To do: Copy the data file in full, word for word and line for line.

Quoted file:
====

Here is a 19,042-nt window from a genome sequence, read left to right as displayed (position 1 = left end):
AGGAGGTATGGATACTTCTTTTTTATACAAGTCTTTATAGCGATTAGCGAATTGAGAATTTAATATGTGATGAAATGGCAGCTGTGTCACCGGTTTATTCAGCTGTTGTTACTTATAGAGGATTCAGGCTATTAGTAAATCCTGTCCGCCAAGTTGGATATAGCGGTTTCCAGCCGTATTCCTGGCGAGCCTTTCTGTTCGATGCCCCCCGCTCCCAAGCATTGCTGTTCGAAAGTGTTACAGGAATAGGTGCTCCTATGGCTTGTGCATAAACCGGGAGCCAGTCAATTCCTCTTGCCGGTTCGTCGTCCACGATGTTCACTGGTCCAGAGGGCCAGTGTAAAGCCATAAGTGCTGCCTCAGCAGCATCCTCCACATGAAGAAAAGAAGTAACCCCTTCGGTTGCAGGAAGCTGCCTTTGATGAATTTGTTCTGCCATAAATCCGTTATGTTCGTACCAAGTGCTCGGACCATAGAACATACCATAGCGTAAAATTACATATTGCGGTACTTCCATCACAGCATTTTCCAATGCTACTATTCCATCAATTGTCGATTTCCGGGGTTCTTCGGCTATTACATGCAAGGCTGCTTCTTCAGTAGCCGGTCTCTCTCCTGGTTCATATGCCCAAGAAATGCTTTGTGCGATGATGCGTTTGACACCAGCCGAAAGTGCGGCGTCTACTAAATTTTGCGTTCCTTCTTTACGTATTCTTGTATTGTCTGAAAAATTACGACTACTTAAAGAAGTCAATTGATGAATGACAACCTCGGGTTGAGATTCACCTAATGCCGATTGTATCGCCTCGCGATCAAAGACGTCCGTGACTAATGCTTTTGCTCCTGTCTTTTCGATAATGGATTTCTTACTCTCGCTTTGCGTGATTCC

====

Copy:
Here is a 19,042-nt window from a genome sequence, read left to right as displayed (position 1 = left end):
AGGAGGTATGGATACTTCTTTTTTATACAAGTCTTTATAGCGATTAGCGAATTGAGAATTTAATATGTGATGAAATGGCAGCTGTGTCACCGGTTTATTCAGCTGTTGTTACTTATAGAGGATTCAGGCTATTAGTAAATCCTGTCCGCCAAGTTGGATATAGCGGTTTCCAGCCGTATTCCTGGCGAGCCTTTCTGTTCGATGCCCCCCGCTCCCAAGCATTGCTGTTCGAAAGTGTTACAGGAATAGGTGCTCCTATGGCTTGTGCATAAACCGGGAGCCAGTCAATTCCTCTTGCCGGTTCGTCGTCCACGATGTTCACTGGTCCAGAGGGCCAGTGTAAAGCCATAAGTGCTGCCTCAGCAGCATCCTCCACATGAAGAAAAGAAGTAACCCCTTCGGTTGCAGGAAGCTGCCTTTGATGAATTTGTTCTGCCATAAATCCGTTATGTTCGTACCAAGTGCTCGGACCATAGAACATACCATAGCGTAAAATTACATATTGCGGTACTTCCATCACAGCATTTTCCAATGCTACTATTCCATCAATTGTCGATTTCCGGGGTTCTTCGGCTATTACATGCAAGGCTGCTTCTTCAGTAGCCGGTCTCTCTCCTGGTTCATATGCCCAAGAAATGCTTTGTGCGATGATGCGTTTGACACCAGCCGAAAGTGCGGCGTCTACTAAATTTTGCGTTCCTTCTTTACGTATTCTTGTATTGTCTGAAAAATTACGACTACTTAAAGAAGTCAATTGATGAATGACAACCTCGGGTTGAGATTCACCTAATGCCGATTGTATCGCCTCGCGATCAAAGACGTCCGTGACTAATGCTTTTGCTCCTGTCTTTTCGATAATGGATTTCTTACTCTCGCTTTGCGTGATTCC